We’ve set up a Youtube channel, with “talking head” recordings on anything and everything that affects real life, and how we deal with issues. We’re also on Facebook (actually, we’re on Facebook twice, but that’s another story), and we’re very passionate; we also have a lot of ambition. We’re keen to deliver Dyspraxia Awareness courses as well as a multitude of other ideas – advocacy, literature on the subject, and more – as we go.
We set T2D up for another reason as well. We want to be a positive group for change and awareness-raising. There are groups we’ve encountered which don’t, sadly, seem to get it. It’s very depressing when you realise you’re being talked down to by a group that’s been set up ostensibly to help you; oftentimes, it’s because it’s got a skewed focus (it wants to raise money to continue its existence, and that becomes rather cyclical) or it ends up being run by non-experts. In this instance, non-experts means people who don’t actually have the condition; experts by experience. I’m an expert by experience; I’m certainly not a scientist or a doctor or a psychologist, and the knowledge they have is awe-inspiring, but I’ve got knowledge that a neuro-typical person doesn’t have. I have dyspraxia, and I live with it every day. Expertise is more than scientific studies and letters after your name; it’s knowing what the condition means to you on a personal level, and what it’s like to live with it every day.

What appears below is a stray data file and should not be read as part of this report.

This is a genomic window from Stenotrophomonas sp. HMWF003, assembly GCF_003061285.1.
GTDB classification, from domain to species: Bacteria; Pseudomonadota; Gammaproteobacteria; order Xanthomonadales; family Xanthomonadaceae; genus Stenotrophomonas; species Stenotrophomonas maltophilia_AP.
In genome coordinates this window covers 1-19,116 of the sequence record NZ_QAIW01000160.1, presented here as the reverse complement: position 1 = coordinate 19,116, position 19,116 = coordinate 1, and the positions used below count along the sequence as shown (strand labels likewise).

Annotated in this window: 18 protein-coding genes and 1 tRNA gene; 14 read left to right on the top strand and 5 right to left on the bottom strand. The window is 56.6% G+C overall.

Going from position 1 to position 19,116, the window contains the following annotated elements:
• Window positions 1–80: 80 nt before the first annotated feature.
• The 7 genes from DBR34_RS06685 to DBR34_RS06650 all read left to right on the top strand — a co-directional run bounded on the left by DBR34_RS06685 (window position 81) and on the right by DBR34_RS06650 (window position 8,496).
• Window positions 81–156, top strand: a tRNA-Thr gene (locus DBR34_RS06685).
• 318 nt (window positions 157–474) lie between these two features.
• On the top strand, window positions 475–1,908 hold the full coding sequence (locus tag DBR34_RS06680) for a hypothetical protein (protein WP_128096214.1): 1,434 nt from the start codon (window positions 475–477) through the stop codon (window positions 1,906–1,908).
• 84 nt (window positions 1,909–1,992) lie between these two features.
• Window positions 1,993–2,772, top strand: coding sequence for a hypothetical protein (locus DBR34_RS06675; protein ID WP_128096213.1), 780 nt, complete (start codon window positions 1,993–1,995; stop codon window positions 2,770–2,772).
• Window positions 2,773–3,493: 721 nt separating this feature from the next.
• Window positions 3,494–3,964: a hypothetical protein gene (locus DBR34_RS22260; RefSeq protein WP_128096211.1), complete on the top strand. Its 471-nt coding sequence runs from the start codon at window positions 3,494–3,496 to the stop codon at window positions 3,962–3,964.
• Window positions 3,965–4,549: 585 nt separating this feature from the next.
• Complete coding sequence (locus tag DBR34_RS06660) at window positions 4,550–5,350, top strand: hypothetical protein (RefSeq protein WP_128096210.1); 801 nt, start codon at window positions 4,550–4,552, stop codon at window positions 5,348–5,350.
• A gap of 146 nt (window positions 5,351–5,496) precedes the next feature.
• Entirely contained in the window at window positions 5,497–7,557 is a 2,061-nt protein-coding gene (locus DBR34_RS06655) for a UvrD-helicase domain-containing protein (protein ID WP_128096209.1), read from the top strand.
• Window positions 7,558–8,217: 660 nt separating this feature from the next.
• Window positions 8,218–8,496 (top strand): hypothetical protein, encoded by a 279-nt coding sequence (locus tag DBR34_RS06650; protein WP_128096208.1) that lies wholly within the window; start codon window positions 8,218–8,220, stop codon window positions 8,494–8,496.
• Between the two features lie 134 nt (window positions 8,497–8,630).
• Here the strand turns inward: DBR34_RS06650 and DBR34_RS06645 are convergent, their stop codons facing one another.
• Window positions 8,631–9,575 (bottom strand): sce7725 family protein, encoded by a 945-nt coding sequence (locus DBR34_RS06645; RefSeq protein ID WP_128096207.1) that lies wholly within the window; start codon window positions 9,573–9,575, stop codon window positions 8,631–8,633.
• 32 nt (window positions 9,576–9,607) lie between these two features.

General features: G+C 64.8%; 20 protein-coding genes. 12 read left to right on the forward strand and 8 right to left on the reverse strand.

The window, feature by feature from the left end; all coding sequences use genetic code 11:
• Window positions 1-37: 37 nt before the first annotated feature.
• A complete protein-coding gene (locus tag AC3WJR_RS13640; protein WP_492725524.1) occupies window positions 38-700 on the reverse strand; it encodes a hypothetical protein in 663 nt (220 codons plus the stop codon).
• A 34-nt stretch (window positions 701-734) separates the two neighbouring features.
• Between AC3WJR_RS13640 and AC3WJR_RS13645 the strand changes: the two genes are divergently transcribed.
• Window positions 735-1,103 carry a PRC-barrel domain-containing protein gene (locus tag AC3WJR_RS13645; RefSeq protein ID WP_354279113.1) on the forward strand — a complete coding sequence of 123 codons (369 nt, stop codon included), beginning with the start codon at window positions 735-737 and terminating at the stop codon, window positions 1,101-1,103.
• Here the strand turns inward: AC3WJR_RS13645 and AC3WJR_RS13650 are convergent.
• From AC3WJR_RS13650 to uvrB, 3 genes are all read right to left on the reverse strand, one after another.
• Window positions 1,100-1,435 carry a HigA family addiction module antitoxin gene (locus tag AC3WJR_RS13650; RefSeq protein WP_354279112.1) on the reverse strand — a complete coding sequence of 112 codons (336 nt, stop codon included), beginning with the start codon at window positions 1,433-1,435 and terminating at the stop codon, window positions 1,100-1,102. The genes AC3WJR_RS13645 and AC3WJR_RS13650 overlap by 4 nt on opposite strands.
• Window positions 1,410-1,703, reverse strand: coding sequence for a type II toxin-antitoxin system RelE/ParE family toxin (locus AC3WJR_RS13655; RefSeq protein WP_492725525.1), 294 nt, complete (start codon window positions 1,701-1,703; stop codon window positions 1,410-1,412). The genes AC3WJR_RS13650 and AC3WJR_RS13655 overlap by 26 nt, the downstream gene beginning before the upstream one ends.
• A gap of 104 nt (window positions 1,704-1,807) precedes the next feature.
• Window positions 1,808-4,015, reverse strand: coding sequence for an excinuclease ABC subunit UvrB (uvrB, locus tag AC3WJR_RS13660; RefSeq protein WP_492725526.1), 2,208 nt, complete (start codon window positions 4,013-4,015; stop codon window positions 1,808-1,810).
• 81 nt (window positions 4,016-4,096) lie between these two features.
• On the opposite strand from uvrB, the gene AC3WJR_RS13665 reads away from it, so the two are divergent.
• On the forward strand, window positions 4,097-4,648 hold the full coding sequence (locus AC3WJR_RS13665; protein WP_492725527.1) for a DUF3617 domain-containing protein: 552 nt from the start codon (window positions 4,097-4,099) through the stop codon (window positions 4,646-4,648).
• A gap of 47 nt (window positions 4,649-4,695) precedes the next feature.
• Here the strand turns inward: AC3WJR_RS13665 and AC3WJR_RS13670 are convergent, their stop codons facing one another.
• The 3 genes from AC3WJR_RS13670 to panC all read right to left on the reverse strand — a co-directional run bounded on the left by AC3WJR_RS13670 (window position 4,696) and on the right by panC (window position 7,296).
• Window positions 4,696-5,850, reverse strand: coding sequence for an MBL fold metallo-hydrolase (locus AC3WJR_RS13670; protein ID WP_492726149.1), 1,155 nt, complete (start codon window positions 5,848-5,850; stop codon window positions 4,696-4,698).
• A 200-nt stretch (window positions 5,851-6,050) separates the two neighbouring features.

My passion for this subject is matched by Barbara’s; a shared belief in raising these issues, no matter how uncomfortable they might be. We thoroughly enjoy being The Two Dyspraxics; there’s a streak of rebelliousness and humour that runs through us which, I hope, comes through in our discussions. The fact that there’s a Youtube channel dedicated entirely to our outtakes is surely testament to that.
We want to put dyspraxia front and centre, and show just what dyspraxics can do – which is everything and anything that a neurotypical person can do.